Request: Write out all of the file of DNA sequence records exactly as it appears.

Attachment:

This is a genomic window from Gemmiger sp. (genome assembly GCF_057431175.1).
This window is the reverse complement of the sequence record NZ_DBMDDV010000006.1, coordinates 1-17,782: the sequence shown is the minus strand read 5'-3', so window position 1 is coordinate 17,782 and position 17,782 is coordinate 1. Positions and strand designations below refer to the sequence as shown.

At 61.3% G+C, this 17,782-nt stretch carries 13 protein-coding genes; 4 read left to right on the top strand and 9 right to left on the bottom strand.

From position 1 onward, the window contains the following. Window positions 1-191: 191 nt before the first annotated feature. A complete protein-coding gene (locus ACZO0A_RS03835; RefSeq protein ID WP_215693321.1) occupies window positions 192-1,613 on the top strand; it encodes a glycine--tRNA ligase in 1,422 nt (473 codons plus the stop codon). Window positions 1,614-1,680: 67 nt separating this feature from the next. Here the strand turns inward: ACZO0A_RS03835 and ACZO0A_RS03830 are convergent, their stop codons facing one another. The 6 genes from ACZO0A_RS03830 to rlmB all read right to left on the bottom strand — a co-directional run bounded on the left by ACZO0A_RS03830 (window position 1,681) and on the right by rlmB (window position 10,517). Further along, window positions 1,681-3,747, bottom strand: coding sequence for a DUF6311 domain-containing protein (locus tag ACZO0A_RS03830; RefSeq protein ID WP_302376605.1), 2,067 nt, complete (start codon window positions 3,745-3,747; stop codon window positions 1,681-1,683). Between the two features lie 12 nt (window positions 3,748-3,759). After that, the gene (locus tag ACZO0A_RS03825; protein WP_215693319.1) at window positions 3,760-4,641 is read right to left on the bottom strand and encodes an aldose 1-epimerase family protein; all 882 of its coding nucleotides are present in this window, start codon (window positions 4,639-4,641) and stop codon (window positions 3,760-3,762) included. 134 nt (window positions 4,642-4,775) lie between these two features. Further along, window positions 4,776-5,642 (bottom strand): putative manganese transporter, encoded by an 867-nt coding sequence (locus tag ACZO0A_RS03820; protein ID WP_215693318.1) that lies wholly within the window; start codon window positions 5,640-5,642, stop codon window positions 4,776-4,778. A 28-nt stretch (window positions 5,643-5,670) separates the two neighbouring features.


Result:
This is a genomic window from Gemmiger sp. (genome assembly GCF_057431175.1).
This window is the reverse complement of the sequence record NZ_DBMDDV010000006.1, coordinates 1-17,782: the sequence shown is the minus strand read 5'-3', so window position 1 is coordinate 17,782 and position 17,782 is coordinate 1. Positions and strand designations below refer to the sequence as shown.

At 61.3% G+C, this 17,782-nt stretch carries 13 protein-coding genes; 4 read left to right on the top strand and 9 right to left on the bottom strand.

From position 1 onward, the window contains the following. Window positions 1-191: 191 nt before the first annotated feature. A complete protein-coding gene (locus ACZO0A_RS03835; RefSeq protein ID WP_215693321.1) occupies window positions 192-1,613 on the top strand; it encodes a glycine--tRNA ligase in 1,422 nt (473 codons plus the stop codon). Window positions 1,614-1,680: 67 nt separating this feature from the next. Here the strand turns inward: ACZO0A_RS03835 and ACZO0A_RS03830 are convergent, their stop codons facing one another. The 6 genes from ACZO0A_RS03830 to rlmB all read right to left on the bottom strand — a co-directional run bounded on the left by ACZO0A_RS03830 (window position 1,681) and on the right by rlmB (window position 10,517). Further along, window positions 1,681-3,747, bottom strand: coding sequence for a DUF6311 domain-containing protein (locus tag ACZO0A_RS03830; RefSeq protein ID WP_302376605.1), 2,067 nt, complete (start codon window positions 3,745-3,747; stop codon window positions 1,681-1,683). Between the two features lie 12 nt (window positions 3,748-3,759). After that, the gene (locus tag ACZO0A_RS03825; protein WP_215693319.1) at window positions 3,760-4,641 is read right to left on the bottom strand and encodes an aldose 1-epimerase family protein; all 882 of its coding nucleotides are present in this window, start codon (window positions 4,639-4,641) and stop codon (window positions 3,760-3,762) included. 134 nt (window positions 4,642-4,775) lie between these two features. Further along, window positions 4,776-5,642 (bottom strand): putative manganese transporter, encoded by an 867-nt coding sequence (locus tag ACZO0A_RS03820; protein ID WP_215693318.1) that lies wholly within the window; start codon window positions 5,640-5,642, stop codon window positions 4,776-4,778. A 28-nt stretch (window positions 5,643-5,670) separates the two neighbouring features.